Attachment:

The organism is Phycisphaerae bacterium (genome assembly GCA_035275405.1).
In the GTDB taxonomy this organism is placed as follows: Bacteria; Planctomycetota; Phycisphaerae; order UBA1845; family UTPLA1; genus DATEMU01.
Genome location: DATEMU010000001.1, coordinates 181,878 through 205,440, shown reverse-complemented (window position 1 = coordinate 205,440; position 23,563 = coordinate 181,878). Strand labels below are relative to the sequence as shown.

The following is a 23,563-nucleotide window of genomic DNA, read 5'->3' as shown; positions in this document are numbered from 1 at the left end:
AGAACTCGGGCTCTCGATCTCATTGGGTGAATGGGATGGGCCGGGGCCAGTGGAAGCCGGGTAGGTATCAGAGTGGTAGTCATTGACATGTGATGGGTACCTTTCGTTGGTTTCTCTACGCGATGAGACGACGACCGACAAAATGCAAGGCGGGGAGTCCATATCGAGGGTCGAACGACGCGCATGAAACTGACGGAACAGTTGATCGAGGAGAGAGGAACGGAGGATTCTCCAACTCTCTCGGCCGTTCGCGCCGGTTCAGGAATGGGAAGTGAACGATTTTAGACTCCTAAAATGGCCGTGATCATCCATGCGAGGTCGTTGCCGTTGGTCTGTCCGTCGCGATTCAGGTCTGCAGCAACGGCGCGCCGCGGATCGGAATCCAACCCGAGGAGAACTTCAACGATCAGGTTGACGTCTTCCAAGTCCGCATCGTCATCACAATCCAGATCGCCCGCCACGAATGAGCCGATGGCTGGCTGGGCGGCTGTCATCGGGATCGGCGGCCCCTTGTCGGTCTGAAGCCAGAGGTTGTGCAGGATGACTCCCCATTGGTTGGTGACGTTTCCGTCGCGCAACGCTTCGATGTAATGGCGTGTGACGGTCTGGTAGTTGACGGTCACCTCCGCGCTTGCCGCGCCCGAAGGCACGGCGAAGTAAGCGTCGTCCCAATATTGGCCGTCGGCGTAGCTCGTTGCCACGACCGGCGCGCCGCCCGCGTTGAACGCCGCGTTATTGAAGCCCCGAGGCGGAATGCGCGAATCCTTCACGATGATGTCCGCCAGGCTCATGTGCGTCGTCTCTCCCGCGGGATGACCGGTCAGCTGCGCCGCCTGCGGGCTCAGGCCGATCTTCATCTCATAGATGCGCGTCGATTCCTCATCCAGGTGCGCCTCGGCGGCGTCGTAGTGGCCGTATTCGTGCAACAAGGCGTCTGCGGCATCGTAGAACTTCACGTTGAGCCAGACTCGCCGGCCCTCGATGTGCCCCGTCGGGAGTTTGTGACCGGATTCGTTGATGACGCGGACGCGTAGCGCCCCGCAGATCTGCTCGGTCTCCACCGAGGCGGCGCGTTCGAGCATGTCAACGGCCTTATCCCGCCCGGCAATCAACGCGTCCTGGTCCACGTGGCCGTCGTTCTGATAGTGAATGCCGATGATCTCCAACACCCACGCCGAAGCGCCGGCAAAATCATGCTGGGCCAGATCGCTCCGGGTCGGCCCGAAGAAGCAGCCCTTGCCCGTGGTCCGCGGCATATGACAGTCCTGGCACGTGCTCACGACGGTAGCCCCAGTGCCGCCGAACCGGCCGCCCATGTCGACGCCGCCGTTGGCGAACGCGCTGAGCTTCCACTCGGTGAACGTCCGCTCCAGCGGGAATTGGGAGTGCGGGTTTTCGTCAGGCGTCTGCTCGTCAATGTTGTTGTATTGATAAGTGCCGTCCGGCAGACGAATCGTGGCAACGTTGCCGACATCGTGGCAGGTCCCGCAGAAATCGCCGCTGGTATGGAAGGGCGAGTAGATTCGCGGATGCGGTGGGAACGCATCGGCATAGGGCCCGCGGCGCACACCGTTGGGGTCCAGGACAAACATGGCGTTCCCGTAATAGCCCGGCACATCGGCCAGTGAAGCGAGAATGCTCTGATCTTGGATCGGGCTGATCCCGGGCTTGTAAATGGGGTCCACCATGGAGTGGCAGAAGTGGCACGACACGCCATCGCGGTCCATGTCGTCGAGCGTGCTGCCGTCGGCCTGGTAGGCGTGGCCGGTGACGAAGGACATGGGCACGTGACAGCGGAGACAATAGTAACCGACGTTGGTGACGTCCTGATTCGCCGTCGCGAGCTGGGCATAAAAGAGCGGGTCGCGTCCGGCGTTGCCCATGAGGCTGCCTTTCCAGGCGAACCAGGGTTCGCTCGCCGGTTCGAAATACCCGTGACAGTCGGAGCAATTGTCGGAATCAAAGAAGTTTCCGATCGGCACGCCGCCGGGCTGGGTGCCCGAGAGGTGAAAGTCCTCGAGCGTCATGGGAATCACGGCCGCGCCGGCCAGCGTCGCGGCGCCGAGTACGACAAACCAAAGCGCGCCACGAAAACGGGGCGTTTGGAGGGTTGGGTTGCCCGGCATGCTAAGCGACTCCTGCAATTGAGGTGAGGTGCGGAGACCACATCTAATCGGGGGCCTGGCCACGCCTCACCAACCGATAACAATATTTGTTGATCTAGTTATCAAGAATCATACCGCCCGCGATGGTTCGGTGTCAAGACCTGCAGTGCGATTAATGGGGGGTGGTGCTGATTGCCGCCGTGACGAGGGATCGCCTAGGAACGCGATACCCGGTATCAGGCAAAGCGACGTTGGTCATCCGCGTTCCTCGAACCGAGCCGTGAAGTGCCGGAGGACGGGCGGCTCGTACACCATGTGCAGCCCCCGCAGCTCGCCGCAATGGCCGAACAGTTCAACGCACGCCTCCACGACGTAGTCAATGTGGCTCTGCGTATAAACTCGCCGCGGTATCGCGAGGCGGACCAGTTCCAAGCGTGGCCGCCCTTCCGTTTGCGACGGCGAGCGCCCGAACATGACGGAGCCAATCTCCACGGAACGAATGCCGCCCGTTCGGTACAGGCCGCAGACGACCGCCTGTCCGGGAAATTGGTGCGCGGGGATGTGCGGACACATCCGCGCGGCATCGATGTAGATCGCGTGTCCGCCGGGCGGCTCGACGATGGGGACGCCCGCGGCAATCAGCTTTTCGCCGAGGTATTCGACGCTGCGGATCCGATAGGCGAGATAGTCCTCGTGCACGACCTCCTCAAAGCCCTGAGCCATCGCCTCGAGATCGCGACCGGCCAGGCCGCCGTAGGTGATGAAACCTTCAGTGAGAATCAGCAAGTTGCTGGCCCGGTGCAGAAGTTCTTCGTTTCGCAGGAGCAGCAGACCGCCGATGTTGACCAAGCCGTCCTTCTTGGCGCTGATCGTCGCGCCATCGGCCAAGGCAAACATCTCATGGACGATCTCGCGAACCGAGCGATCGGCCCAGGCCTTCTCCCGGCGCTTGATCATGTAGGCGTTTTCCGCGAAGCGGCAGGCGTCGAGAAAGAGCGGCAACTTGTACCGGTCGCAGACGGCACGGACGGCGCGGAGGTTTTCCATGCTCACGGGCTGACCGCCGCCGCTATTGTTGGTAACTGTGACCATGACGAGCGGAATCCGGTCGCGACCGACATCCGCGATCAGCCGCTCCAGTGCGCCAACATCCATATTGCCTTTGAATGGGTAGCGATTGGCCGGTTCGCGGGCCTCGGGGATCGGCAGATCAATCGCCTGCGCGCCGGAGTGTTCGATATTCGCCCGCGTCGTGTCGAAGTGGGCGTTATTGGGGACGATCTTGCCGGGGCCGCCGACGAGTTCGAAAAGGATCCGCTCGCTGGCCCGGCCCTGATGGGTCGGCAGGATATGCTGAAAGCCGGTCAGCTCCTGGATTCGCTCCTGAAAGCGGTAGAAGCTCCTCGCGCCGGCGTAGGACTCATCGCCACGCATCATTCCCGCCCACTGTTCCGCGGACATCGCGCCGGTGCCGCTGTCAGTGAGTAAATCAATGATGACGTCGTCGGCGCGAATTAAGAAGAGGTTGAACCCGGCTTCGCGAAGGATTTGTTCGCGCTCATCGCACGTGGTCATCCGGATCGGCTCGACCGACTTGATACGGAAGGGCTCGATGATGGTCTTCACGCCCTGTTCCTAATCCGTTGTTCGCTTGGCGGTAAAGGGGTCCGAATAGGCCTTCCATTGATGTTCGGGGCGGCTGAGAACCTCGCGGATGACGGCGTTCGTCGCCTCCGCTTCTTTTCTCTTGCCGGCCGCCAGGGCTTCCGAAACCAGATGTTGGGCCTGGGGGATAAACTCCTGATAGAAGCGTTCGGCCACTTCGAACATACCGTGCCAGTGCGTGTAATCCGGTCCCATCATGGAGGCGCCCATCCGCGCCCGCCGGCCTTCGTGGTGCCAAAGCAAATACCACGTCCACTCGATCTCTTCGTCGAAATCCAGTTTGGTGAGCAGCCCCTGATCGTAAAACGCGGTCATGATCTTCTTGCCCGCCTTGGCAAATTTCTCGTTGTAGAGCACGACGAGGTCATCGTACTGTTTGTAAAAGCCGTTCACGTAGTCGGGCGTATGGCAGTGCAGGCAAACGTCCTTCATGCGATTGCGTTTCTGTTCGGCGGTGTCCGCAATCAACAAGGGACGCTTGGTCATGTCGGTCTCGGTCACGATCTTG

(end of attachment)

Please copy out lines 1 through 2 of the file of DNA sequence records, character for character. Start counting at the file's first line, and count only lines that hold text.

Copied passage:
The organism is Phycisphaerae bacterium (genome assembly GCA_035275405.1).
In the GTDB taxonomy this organism is placed as follows: Bacteria; Planctomycetota; Phycisphaerae; order UBA1845; family UTPLA1; genus DATEMU01.